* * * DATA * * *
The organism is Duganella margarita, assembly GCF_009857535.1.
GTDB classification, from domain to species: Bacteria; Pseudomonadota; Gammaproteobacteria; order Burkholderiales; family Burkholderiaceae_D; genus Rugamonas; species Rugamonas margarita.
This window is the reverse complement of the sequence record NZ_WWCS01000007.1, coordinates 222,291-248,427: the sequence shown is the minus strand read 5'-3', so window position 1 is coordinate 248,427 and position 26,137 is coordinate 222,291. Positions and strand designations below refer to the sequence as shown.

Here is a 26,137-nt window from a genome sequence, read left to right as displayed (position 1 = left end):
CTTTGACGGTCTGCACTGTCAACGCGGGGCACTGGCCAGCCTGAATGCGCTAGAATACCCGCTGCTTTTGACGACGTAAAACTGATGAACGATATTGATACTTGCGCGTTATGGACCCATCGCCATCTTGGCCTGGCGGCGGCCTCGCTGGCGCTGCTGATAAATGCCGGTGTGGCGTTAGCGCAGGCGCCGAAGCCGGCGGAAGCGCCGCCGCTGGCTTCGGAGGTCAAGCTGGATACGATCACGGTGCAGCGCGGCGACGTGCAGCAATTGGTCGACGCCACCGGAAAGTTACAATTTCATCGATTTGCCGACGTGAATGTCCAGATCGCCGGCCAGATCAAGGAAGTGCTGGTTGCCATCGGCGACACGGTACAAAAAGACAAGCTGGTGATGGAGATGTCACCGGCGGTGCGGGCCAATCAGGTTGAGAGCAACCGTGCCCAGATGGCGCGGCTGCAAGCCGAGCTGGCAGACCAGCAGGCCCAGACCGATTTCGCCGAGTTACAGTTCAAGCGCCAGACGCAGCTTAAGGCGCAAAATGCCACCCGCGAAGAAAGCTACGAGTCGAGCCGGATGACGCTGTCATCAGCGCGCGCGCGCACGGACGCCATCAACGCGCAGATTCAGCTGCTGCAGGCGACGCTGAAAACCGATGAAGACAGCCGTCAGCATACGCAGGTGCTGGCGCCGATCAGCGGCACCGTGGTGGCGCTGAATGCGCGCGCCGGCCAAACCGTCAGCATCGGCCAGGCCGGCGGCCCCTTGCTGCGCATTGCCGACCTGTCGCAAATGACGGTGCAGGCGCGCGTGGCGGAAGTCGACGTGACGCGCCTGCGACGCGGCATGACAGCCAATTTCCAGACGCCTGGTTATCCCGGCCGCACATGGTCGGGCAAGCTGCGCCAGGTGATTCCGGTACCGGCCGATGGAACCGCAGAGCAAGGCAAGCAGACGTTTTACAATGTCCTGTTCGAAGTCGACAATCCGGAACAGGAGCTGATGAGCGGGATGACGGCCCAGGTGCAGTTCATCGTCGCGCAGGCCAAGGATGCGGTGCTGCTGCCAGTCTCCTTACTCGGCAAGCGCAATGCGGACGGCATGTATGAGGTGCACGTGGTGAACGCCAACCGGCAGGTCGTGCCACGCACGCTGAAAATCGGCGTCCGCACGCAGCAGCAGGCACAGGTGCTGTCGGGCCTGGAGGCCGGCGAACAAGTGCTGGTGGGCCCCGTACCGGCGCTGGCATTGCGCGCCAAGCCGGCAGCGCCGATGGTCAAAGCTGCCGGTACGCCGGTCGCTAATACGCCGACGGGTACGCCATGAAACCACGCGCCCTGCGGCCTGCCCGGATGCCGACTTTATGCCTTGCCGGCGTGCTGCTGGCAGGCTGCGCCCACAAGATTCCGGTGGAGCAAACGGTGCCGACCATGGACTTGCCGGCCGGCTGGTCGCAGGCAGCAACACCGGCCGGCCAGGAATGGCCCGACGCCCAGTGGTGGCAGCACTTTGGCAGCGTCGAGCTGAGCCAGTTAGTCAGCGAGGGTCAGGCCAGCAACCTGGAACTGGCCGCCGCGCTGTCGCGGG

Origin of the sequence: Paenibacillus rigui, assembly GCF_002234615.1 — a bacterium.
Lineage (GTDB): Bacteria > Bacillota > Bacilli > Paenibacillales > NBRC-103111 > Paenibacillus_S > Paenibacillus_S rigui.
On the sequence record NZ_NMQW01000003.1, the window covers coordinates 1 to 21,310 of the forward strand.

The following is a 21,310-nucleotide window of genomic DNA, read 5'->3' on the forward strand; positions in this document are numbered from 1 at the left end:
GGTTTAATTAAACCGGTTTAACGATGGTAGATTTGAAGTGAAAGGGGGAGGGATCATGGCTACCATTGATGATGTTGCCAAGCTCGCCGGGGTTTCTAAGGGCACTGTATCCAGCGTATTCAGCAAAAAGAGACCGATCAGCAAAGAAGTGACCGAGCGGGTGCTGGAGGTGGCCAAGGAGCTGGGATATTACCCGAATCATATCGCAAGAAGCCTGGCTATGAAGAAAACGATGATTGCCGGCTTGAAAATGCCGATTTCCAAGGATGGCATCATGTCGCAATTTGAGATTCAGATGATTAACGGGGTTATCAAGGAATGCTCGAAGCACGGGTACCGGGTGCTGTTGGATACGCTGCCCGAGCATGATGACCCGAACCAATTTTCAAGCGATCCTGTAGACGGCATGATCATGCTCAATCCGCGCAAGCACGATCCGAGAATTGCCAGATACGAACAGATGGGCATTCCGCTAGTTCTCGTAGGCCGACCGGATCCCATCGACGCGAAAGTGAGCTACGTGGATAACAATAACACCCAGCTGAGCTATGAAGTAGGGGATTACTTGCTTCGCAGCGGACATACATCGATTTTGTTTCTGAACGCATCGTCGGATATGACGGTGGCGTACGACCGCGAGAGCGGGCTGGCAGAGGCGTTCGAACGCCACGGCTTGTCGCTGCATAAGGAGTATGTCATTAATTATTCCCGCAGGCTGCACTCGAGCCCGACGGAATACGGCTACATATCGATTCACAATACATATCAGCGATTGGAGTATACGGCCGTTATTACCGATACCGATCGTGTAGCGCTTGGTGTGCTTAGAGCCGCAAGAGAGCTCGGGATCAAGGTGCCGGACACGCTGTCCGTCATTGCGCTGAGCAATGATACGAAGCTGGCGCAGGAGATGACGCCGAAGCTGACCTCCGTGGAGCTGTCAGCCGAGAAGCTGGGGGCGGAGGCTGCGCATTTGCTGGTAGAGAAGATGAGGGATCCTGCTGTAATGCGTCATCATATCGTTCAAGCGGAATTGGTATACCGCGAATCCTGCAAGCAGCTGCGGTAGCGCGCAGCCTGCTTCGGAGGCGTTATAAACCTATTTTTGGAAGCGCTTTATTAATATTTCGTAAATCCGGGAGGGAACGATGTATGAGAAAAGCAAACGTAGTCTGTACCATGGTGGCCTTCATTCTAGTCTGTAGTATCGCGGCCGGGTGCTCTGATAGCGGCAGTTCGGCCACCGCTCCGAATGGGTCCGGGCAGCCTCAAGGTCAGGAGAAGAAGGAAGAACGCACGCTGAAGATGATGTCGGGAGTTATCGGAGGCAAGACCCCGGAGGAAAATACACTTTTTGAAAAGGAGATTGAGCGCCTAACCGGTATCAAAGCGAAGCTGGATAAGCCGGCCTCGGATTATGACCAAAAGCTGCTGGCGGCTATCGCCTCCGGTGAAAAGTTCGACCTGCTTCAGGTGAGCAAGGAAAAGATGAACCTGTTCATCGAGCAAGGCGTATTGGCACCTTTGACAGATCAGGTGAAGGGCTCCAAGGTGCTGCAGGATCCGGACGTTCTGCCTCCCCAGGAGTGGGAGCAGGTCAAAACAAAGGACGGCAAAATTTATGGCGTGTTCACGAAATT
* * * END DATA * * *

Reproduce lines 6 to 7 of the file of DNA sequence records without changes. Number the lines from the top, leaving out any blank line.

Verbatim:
Origin of the sequence: Paenibacillus rigui, assembly GCF_002234615.1 — a bacterium.
Lineage (GTDB): Bacteria > Bacillota > Bacilli > Paenibacillales > NBRC-103111 > Paenibacillus_S > Paenibacillus_S rigui.